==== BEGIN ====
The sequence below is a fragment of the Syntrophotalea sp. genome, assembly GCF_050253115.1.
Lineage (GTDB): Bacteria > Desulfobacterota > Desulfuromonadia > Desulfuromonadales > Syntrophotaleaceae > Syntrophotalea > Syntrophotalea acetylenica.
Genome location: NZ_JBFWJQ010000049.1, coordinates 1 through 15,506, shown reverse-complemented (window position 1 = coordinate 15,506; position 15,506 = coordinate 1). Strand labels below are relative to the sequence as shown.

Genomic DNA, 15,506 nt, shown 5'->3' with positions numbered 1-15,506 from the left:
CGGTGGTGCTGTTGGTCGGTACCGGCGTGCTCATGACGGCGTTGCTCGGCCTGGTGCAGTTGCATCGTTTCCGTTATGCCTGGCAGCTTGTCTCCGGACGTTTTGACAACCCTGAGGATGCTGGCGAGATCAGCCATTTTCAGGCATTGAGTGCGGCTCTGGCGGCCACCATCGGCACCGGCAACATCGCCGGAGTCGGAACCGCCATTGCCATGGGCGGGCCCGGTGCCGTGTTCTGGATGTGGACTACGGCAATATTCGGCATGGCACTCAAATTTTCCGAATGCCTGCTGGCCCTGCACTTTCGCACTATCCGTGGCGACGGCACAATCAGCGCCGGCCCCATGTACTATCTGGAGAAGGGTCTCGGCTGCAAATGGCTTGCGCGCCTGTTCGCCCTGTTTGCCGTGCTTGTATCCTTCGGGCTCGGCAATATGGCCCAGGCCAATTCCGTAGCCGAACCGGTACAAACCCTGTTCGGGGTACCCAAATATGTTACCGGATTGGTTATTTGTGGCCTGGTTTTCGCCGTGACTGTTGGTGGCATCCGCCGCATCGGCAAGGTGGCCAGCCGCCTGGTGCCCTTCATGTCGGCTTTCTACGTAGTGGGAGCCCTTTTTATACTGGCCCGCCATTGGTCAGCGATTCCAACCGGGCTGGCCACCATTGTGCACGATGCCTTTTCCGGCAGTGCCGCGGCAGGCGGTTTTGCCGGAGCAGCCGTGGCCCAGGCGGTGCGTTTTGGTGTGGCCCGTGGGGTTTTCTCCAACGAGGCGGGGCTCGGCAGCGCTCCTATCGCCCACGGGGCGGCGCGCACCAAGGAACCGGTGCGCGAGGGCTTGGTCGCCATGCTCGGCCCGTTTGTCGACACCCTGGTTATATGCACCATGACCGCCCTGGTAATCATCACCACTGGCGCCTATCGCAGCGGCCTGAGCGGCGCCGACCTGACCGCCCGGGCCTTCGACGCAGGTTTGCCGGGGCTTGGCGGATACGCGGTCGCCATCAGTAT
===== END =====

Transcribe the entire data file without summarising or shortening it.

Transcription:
The sequence below is a fragment of the Syntrophotalea sp. genome, assembly GCF_050253115.1.
Lineage (GTDB): Bacteria > Desulfobacterota > Desulfuromonadia > Desulfuromonadales > Syntrophotaleaceae > Syntrophotalea > Syntrophotalea acetylenica.
Genome location: NZ_JBFWJQ010000049.1, coordinates 1 through 15,506, shown reverse-complemented (window position 1 = coordinate 15,506; position 15,506 = coordinate 1). Strand labels below are relative to the sequence as shown.

Genomic DNA, 15,506 nt, shown 5'->3' with positions numbered 1-15,506 from the left:
CGGTGGTGCTGTTGGTCGGTACCGGCGTGCTCATGACGGCGTTGCTCGGCCTGGTGCAGTTGCATCGTTTCCGTTATGCCTGGCAGCTTGTCTCCGGACGTTTTGACAACCCTGAGGATGCTGGCGAGATCAGCCATTTTCAGGCATTGAGTGCGGCTCTGGCGGCCACCATCGGCACCGGCAACATCGCCGGAGTCGGAACCGCCATTGCCATGGGCGGGCCCGGTGCCGTGTTCTGGATGTGGACTACGGCAATATTCGGCATGGCACTCAAATTTTCCGAATGCCTGCTGGCCCTGCACTTTCGCACTATCCGTGGCGACGGCACAATCAGCGCCGGCCCCATGTACTATCTGGAGAAGGGTCTCGGCTGCAAATGGCTTGCGCGCCTGTTCGCCCTGTTTGCCGTGCTTGTATCCTTCGGGCTCGGCAATATGGCCCAGGCCAATTCCGTAGCCGAACCGGTACAAACCCTGTTCGGGGTACCCAAATATGTTACCGGATTGGTTATTTGTGGCCTGGTTTTCGCCGTGACTGTTGGTGGCATCCGCCGCATCGGCAAGGTGGCCAGCCGCCTGGTGCCCTTCATGTCGGCTTTCTACGTAGTGGGAGCCCTTTTTATACTGGCCCGCCATTGGTCAGCGATTCCAACCGGGCTGGCCACCATTGTGCACGATGCCTTTTCCGGCAGTGCCGCGGCAGGCGGTTTTGCCGGAGCAGCCGTGGCCCAGGCGGTGCGTTTTGGTGTGGCCCGTGGGGTTTTCTCCAACGAGGCGGGGCTCGGCAGCGCTCCTATCGCCCACGGGGCGGCGCGCACCAAGGAACCGGTGCGCGAGGGCTTGGTCGCCATGCTCGGCCCGTTTGTCGACACCCTGGTTATATGCACCATGACCGCCCTGGTAATCATCACCACTGGCGCCTATCGCAGCGGCCTGAGCGGCGCCGACCTGACCGCCCGGGCCTTCGACGCAGGTTTGCCGGGGCTTGGCGGATACGCGGTCGCCATCAGTAT